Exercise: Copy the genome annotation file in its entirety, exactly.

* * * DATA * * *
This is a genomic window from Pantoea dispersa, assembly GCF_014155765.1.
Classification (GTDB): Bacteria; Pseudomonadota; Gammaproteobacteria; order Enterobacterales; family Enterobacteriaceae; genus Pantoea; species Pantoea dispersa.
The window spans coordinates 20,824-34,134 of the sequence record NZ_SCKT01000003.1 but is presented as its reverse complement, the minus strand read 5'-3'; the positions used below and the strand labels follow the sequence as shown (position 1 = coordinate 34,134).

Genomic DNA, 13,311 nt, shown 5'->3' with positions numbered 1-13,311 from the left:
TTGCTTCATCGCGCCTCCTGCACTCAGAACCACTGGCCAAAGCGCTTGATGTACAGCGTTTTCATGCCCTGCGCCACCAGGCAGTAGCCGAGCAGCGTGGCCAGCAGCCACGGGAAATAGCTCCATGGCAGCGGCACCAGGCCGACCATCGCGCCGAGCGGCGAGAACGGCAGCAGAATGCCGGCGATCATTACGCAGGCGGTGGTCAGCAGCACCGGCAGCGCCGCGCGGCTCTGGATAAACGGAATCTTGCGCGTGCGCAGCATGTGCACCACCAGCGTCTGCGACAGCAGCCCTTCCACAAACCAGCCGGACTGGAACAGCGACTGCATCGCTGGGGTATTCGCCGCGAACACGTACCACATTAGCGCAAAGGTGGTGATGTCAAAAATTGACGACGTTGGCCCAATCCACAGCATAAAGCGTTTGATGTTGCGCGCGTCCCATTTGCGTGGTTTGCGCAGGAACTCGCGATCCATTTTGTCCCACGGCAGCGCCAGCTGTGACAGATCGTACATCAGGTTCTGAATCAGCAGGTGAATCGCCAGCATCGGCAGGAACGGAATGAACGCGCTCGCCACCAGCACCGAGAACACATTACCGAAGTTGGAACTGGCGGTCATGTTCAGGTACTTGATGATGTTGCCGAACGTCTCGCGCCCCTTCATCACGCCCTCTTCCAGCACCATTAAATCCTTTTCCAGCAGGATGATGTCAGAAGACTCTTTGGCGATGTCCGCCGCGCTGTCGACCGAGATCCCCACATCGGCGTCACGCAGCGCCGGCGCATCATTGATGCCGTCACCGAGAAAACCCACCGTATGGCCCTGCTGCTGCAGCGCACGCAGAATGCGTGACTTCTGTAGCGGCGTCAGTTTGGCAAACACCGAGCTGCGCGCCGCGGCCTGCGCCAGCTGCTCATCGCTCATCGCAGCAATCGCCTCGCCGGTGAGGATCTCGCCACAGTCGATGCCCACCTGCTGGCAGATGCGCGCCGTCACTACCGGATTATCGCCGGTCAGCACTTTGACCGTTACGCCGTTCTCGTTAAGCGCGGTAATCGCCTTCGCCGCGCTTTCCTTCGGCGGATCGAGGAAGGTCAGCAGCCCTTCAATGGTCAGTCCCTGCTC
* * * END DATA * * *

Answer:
This is a genomic window from Pantoea dispersa, assembly GCF_014155765.1.
Classification (GTDB): Bacteria; Pseudomonadota; Gammaproteobacteria; order Enterobacterales; family Enterobacteriaceae; genus Pantoea; species Pantoea dispersa.
The window spans coordinates 20,824-34,134 of the sequence record NZ_SCKT01000003.1 but is presented as its reverse complement, the minus strand read 5'-3'; the positions used below and the strand labels follow the sequence as shown (position 1 = coordinate 34,134).

Genomic DNA, 13,311 nt, shown 5'->3' with positions numbered 1-13,311 from the left:
TTGCTTCATCGCGCCTCCTGCACTCAGAACCACTGGCCAAAGCGCTTGATGTACAGCGTTTTCATGCCCTGCGCCACCAGGCAGTAGCCGAGCAGCGTGGCCAGCAGCCACGGGAAATAGCTCCATGGCAGCGGCACCAGGCCGACCATCGCGCCGAGCGGCGAGAACGGCAGCAGAATGCCGGCGATCATTACGCAGGCGGTGGTCAGCAGCACCGGCAGCGCCGCGCGGCTCTGGATAAACGGAATCTTGCGCGTGCGCAGCATGTGCACCACCAGCGTCTGCGACAGCAGCCCTTCCACAAACCAGCCGGACTGGAACAGCGACTGCATCGCTGGGGTATTCGCCGCGAACACGTACCACATTAGCGCAAAGGTGGTGATGTCAAAAATTGACGACGTTGGCCCAATCCACAGCATAAAGCGTTTGATGTTGCGCGCGTCCCATTTGCGTGGTTTGCGCAGGAACTCGCGATCCATTTTGTCCCACGGCAGCGCCAGCTGTGACAGATCGTACATCAGGTTCTGAATCAGCAGGTGAATCGCCAGCATCGGCAGGAACGGAATGAACGCGCTCGCCACCAGCACCGAGAACACATTACCGAAGTTGGAACTGGCGGTCATGTTCAGGTACTTGATGATGTTGCCGAACGTCTCGCGCCCCTTCATCACGCCCTCTTCCAGCACCATTAAATCCTTTTCCAGCAGGATGATGTCAGAAGACTCTTTGGCGATGTCCGCCGCGCTGTCGACCGAGATCCCCACATCGGCGTCACGCAGCGCCGGCGCATCATTGATGCCGTCACCGAGAAAACCCACCGTATGGCCCTGCTGCTGCAGCGCACGCAGAATGCGTGACTTCTGTAGCGGCGTCAGTTTGGCAAACACCGAGCTGCGCGCCGCGGCCTGCGCCAGCTGCTCATCGCTCATCGCAGCAATCGCCTCGCCGGTGAGGATCTCGCCACAGTCGATGCCCACCTGCTGGCAGATGCGCGCCGTCACTACCGGATTATCGCCGGTCAGCACTTTGACCGTTACGCCGTTCTCGTTAAGCGCGGTAATCGCCTTCGCCGCGCTTTCCTTCGGCGGATCGAGGAAGGTCAGCAGCCCTTCAATGGTCAGTCCCTGCTC